Word cloud with the word Standards as the largest one shownThe establishment of Common Core State Standards (CCSS) for students nationwide represents a particularly robust challenge for teachers of students with special needs.  On the one hand, advocates for students with disabilities have made it clear that they want these students to be held to the same high level of achievement as typically developing students.  On the other hand, the particular disabilities that these students possess may make it difficult for them to meet certain standards.  This is especially true if the avenues for meeting those standards are defined too rigidly.  What follows are seven ways to help educators provide flexible means through which students with special needs can master the Common Core State Standards while still maintaining high expectations for achievement.

  1. Provide alternative means of expression.   If the standard does not explicitly state that the student must perform the competency via written expression consider other means through which the student can meet it.  For example:  ELA.W.11.12.3b – Use narrative techniques such as dialogue, pacing, description, reflection, and multiple plot lines to develop experiences, events, and/or characters.  In this case, narrative techniques might include having the student draw a cartoon strip, do an oral presentation, complete a work of art, compose a musical piece, or a write graphic novel.
  2. Utilize the students interests.   For example:  K.CC.6 – Identify whether the number of objects in one group is greater than, less than, or equal to the number of objects in another group, e.g., by using counting and matching strategies (include groups with up to 10 objects).  If the student loves to play with miniature soldiers, let him use them in both learning about, and demonstrating mastery in the standard.
  3. Employ alternative texts.  For example:  11-12.RST.6 – Analyze the author’s purpose in providing an explanation, describing a procedure, or discussing an experiment in a text, identifying important issues that remain unresolved.  Let the student do the analysis and identifications using a ”text” other than a textbook or worksheet, such as a compelling novel or non-fiction work, a video, a talking book, a website, or a live interview with an expert.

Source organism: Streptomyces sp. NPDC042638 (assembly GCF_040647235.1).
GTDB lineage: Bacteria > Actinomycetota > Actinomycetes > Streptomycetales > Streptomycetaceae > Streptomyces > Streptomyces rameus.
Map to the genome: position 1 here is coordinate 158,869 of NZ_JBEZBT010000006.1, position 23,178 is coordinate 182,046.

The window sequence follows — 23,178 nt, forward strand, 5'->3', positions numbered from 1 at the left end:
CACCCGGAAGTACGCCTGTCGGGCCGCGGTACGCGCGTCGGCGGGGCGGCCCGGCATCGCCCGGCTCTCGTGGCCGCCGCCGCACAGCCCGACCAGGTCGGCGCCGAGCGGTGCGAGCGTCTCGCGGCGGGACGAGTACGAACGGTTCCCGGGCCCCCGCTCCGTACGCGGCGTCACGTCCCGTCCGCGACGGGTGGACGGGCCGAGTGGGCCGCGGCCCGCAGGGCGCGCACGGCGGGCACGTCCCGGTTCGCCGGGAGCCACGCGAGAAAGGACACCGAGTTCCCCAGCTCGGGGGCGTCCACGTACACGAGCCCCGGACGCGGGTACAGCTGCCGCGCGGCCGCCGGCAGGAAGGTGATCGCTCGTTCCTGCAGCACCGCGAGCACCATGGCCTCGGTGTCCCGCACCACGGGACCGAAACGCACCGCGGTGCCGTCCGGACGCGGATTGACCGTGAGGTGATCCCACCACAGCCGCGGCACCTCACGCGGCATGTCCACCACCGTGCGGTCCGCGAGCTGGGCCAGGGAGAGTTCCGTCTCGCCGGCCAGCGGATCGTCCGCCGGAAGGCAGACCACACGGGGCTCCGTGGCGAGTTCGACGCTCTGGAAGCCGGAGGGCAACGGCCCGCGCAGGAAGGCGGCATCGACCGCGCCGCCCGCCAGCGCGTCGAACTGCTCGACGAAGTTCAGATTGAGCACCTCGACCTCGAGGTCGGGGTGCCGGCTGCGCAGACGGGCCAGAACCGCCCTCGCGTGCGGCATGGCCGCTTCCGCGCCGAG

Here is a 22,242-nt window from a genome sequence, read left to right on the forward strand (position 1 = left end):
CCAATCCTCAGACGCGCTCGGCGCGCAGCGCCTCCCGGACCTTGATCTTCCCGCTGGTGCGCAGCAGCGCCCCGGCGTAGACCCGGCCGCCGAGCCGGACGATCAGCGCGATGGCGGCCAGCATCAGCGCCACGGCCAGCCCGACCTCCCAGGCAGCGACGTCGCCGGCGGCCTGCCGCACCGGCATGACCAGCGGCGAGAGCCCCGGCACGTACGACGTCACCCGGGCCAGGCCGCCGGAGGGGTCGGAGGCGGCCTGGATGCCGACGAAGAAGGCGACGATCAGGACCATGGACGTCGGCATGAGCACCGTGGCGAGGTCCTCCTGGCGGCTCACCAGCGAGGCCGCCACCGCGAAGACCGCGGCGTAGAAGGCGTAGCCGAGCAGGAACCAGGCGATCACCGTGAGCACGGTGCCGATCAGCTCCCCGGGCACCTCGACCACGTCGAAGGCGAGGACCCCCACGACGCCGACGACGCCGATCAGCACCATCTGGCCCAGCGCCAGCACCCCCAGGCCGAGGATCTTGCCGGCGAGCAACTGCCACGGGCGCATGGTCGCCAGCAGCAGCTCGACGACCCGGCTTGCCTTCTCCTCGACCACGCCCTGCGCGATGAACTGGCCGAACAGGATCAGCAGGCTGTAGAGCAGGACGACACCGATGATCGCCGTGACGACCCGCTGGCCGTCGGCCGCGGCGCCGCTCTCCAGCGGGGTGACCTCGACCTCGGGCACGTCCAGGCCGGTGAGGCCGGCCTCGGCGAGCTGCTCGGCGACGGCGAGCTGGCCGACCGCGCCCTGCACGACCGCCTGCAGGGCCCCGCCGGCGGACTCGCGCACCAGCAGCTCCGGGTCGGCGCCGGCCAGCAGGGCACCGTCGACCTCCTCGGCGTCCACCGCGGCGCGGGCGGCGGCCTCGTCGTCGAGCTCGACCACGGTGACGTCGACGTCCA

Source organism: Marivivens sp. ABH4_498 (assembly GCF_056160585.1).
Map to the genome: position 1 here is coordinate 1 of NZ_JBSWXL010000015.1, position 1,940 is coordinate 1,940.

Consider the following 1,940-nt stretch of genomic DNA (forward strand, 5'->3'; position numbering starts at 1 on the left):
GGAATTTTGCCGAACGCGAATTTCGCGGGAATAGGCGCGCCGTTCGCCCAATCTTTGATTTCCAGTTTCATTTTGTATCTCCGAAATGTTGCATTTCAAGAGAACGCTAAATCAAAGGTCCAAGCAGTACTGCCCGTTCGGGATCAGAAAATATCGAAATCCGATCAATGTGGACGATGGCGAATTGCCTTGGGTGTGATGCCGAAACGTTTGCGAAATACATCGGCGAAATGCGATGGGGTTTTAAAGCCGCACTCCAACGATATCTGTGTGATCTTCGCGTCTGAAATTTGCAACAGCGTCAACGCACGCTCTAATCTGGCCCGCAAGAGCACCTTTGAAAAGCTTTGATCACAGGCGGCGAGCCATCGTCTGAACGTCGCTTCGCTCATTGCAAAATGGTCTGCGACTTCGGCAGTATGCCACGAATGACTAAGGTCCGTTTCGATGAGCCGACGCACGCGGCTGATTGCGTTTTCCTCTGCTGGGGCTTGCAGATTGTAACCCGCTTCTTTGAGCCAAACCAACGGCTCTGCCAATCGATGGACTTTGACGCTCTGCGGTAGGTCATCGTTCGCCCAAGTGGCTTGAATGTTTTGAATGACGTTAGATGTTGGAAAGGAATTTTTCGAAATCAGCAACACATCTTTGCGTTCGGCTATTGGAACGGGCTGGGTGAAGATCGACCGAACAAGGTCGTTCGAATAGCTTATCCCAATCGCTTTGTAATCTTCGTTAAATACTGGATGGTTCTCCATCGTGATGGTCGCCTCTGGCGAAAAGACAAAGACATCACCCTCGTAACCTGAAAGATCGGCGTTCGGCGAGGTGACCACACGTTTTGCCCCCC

4. Use assistive technologies and Universal Design for Learning toolsFor example:  ELA.RL.4.3. – Describe in depth a character, setting, or event in a story or drama, drawing on specific details in the text (e.g., a character’s words, thoughts, or actions).  Let the student use text-to-speech software (such as the Kurzweil 3000), or an interactive digital book to help with the reading of the story or drama.
  5. Engage the student’s strengths.  For example:  7.G.3 – Describe the two-dimensional figures that result from slicing three-dimensional figures, as in plane sections of right rectangular prisms and right rectangular pyramids.  If the student learns best through hands-on activities, let him slice volumes of clay, or some other malleable material, as a way of learning about two-dimensional figures that result from slicing three-dimensional figures.
  6. Pair the student with a typically developing student.  For example: 2.MD.7 – Tell and write time from analog and digital clocks to the nearest five minutes, using a.m. and p.m.   Have a typically developing student engage in peer-teaching with a student with special needs.  Using real digital and analog clocks, let them take turns quizzing each other on the standard.
  7. Modify the environment.  For example:  4.W.1.3 – Write narratives to develop real or imagined experiences or events using effective technique, descriptive details, and clear event sequences.  Provide a comfortable environment for writing.  Let students write in ways that they prefer such as:  laying down, standing up, at a computer station, table or desk, with or without music, using pen, pencil (handgrips if needed), or computer.

The Common Core States Standards Initiative has clearly stated its policy concerning students with disabilities:  ”In order for students with disabilities to meet high academic standards and to fully demonstrate their conceptual and procedural knowledge and skills in mathematics, reading, writing, speaking and listening (English language arts), their instruction must incorporate supports and accommodations.” [emphasis mine].  Educators are thus empowered to become creative in developing innovative ways through which students with special needs can acquire competency in and mastery of these nationwide standards.

For more strategies and tools to help students with special needs meet the requirements of the Common Core State Standards, see my book:  Neurodiversity in the Classroom: Strength-Based Strategies to Help Students with Special Needs Succeed in School and Life.

This article was brought to you by Thomas Armstrong, Ph.D. and www.institute4learning.com.

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I’m the author of 20 books including my latest, a novel called Childless, which you can order from Amazon.

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